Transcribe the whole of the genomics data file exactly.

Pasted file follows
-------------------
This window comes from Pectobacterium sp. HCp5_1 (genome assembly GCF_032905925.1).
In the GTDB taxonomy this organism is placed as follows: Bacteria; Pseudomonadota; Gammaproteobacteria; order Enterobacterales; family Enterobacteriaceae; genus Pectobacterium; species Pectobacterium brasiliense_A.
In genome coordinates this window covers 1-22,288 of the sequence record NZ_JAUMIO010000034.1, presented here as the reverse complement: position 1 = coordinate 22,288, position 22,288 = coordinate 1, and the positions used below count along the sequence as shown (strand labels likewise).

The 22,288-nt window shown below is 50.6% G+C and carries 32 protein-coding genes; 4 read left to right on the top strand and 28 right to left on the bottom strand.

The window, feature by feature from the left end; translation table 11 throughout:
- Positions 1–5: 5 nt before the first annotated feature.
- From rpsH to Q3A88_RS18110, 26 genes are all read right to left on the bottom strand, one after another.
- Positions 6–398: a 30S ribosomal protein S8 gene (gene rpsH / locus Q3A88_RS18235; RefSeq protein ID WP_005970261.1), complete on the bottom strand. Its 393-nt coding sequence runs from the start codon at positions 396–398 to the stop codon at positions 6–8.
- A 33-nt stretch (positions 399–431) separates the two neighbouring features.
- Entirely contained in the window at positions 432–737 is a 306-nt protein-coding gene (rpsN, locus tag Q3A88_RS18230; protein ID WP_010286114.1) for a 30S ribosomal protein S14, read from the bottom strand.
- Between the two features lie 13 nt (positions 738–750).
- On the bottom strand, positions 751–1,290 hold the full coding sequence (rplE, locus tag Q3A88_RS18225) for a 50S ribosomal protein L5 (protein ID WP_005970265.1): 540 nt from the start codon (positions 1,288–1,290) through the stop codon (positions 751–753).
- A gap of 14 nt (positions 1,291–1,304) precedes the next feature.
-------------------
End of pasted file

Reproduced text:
This window comes from Pectobacterium sp. HCp5_1 (genome assembly GCF_032905925.1).
In the GTDB taxonomy this organism is placed as follows: Bacteria; Pseudomonadota; Gammaproteobacteria; order Enterobacterales; family Enterobacteriaceae; genus Pectobacterium; species Pectobacterium brasiliense_A.
In genome coordinates this window covers 1-22,288 of the sequence record NZ_JAUMIO010000034.1, presented here as the reverse complement: position 1 = coordinate 22,288, position 22,288 = coordinate 1, and the positions used below count along the sequence as shown (strand labels likewise).

The 22,288-nt window shown below is 50.6% G+C and carries 32 protein-coding genes; 4 read left to right on the top strand and 28 right to left on the bottom strand.

The window, feature by feature from the left end; translation table 11 throughout:
- Positions 1–5: 5 nt before the first annotated feature.
- From rpsH to Q3A88_RS18110, 26 genes are all read right to left on the bottom strand, one after another.
- Positions 6–398: a 30S ribosomal protein S8 gene (gene rpsH / locus Q3A88_RS18235; RefSeq protein ID WP_005970261.1), complete on the bottom strand. Its 393-nt coding sequence runs from the start codon at positions 396–398 to the stop codon at positions 6–8.
- A 33-nt stretch (positions 399–431) separates the two neighbouring features.
- Entirely contained in the window at positions 432–737 is a 306-nt protein-coding gene (rpsN, locus tag Q3A88_RS18230; protein ID WP_010286114.1) for a 30S ribosomal protein S14, read from the bottom strand.
- Between the two features lie 13 nt (positions 738–750).
- On the bottom strand, positions 751–1,290 hold the full coding sequence (rplE, locus tag Q3A88_RS18225) for a 50S ribosomal protein L5 (protein ID WP_005970265.1): 540 nt from the start codon (positions 1,288–1,290) through the stop codon (positions 751–753).
- A gap of 14 nt (positions 1,291–1,304) precedes the next feature.